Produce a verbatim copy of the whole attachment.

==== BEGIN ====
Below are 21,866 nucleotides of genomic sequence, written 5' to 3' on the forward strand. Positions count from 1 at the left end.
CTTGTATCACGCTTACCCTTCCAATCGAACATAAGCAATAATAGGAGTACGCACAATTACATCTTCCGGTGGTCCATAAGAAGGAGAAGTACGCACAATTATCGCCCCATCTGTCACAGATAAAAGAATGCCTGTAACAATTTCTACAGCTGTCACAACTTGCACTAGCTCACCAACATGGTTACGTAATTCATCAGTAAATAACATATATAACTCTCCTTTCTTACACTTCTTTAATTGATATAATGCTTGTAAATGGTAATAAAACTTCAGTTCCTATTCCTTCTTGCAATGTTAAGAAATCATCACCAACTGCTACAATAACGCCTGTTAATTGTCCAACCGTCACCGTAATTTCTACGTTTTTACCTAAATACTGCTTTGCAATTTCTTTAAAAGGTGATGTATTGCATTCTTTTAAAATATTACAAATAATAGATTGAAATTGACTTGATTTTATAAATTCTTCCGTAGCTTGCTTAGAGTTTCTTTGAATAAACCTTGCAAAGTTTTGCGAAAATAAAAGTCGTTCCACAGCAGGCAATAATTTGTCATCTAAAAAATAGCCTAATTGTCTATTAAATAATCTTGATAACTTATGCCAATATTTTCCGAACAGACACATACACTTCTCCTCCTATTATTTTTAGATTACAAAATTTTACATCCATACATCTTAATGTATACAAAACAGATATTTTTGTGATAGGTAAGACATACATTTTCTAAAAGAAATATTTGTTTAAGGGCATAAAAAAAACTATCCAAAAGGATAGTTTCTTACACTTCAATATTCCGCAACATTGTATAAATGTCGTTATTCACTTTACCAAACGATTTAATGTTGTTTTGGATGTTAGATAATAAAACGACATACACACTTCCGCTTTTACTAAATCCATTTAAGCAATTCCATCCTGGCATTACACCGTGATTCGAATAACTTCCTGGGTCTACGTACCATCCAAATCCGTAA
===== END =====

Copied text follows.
Below are 21,866 nucleotides of genomic sequence, written 5' to 3' on the forward strand. Positions count from 1 at the left end.
CTTGTATCACGCTTACCCTTCCAATCGAACATAAGCAATAATAGGAGTACGCACAATTACATCTTCCGGTGGTCCATAAGAAGGAGAAGTACGCACAATTATCGCCCCATCTGTCACAGATAAAAGAATGCCTGTAACAATTTCTACAGCTGTCACAACTTGCACTAGCTCACCAACATGGTTACGTAATTCATCAGTAAATAACATATATAACTCTCCTTTCTTACACTTCTTTAATTGATATAATGCTTGTAAATGGTAATAAAACTTCAGTTCCTATTCCTTCTTGCAATGTTAAGAAATCATCACCAACTGCTACAATAACGCCTGTTAATTGTCCAACCGTCACCGTAATTTCTACGTTTTTACCTAAATACTGCTTTGCAATTTCTTTAAAAGGTGATGTATTGCATTCTTTTAAAATATTACAAATAATAGATTGAAATTGACTTGATTTTATAAATTCTTCCGTAGCTTGCTTAGAGTTTCTTTGAATAAACCTTGCAAAGTTTTGCGAAAATAAAAGTCGTTCCACAGCAGGCAATAATTTGTCATCTAAAAAATAGCCTAATTGTCTATTAAATAATCTTGATAACTTATGCCAATATTTTCCGAACAGACACATACACTTCTCCTCCTATTATTTTTAGATTACAAAATTTTACATCCATACATCTTAATGTATACAAAACAGATATTTTTGTGATAGGTAAGACATACATTTTCTAAAAGAAATATTTGTTTAAGGGCATAAAAAAAACTATCCAAAAGGATAGTTTCTTACACTTCAATATTCCGCAACATTGTATAAATGTCGTTATTCACTTTACCAAACGATTTAATGTTGTTTTGGATGTTAGATAATAAAACGACATACACACTTCCGCTTTTACTAAATCCATTTAAGCAATTCCATCCTGGCATTACACCGTGATTCGAATAACTTCCTGGGTCTACGTACCATCCAAATCCGTAA